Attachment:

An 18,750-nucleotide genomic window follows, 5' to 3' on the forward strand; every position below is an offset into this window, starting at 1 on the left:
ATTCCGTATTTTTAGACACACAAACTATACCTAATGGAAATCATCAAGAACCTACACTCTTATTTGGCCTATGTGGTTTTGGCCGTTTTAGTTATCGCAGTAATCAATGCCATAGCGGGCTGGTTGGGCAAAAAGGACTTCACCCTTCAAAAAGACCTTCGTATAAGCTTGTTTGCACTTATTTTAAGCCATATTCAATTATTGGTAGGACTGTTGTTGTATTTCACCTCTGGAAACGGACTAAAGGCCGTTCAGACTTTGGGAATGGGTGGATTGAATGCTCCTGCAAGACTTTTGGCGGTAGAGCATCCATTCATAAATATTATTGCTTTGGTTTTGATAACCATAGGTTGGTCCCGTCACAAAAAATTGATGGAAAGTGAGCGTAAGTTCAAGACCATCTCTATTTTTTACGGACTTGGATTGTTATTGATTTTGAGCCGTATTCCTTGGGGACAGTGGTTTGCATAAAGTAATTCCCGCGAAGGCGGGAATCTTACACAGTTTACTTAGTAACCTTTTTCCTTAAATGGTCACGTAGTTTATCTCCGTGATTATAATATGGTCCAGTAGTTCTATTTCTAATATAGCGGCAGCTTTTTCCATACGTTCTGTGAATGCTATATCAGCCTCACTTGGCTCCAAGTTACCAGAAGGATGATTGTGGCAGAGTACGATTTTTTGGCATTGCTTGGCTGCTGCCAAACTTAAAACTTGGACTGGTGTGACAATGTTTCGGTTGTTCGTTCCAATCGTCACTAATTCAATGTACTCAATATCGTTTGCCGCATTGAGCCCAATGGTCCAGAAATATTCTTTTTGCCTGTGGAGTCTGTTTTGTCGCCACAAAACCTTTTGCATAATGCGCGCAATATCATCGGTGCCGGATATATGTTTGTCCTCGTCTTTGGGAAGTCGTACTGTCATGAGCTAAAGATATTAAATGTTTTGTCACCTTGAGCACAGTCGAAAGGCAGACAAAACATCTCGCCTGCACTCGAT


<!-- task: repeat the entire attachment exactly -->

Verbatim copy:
An 18,750-nucleotide genomic window follows, 5' to 3' on the forward strand; every position below is an offset into this window, starting at 1 on the left:
ATTCCGTATTTTTAGACACACAAACTATACCTAATGGAAATCATCAAGAACCTACACTCTTATTTGGCCTATGTGGTTTTGGCCGTTTTAGTTATCGCAGTAATCAATGCCATAGCGGGCTGGTTGGGCAAAAAGGACTTCACCCTTCAAAAAGACCTTCGTATAAGCTTGTTTGCACTTATTTTAAGCCATATTCAATTATTGGTAGGACTGTTGTTGTATTTCACCTCTGGAAACGGACTAAAGGCCGTTCAGACTTTGGGAATGGGTGGATTGAATGCTCCTGCAAGACTTTTGGCGGTAGAGCATCCATTCATAAATATTATTGCTTTGGTTTTGATAACCATAGGTTGGTCCCGTCACAAAAAATTGATGGAAAGTGAGCGTAAGTTCAAGACCATCTCTATTTTTTACGGACTTGGATTGTTATTGATTTTGAGCCGTATTCCTTGGGGACAGTGGTTTGCATAAAGTAATTCCCGCGAAGGCGGGAATCTTACACAGTTTACTTAGTAACCTTTTTCCTTAAATGGTCACGTAGTTTATCTCCGTGATTATAATATGGTCCAGTAGTTCTATTTCTAATATAGCGGCAGCTTTTTCCATACGTTCTGTGAATGCTATATCAGCCTCACTTGGCTCCAAGTTACCAGAAGGATGATTGTGGCAGAGTACGATTTTTTGGCATTGCTTGGCTGCTGCCAAACTTAAAACTTGGACTGGTGTGACAATGTTTCGGTTGTTCGTTCCAATCGTCACTAATTCAATGTACTCAATATCGTTTGCCGCATTGAGCCCAATGGTCCAGAAATATTCTTTTTGCCTGTGGAGTCTGTTTTGTCGCCACAAAACCTTTTGCATAATGCGCGCAATATCATCGGTGCCGGATATATGTTTGTCCTCGTCTTTGGGAAGTCGTACTGTCATGAGCTAAAGATATTAAATGTTTTGTCACCTTGAGCACAGTCGAAAGGCAGACAAAACATCTCGCCTGCACTCGAT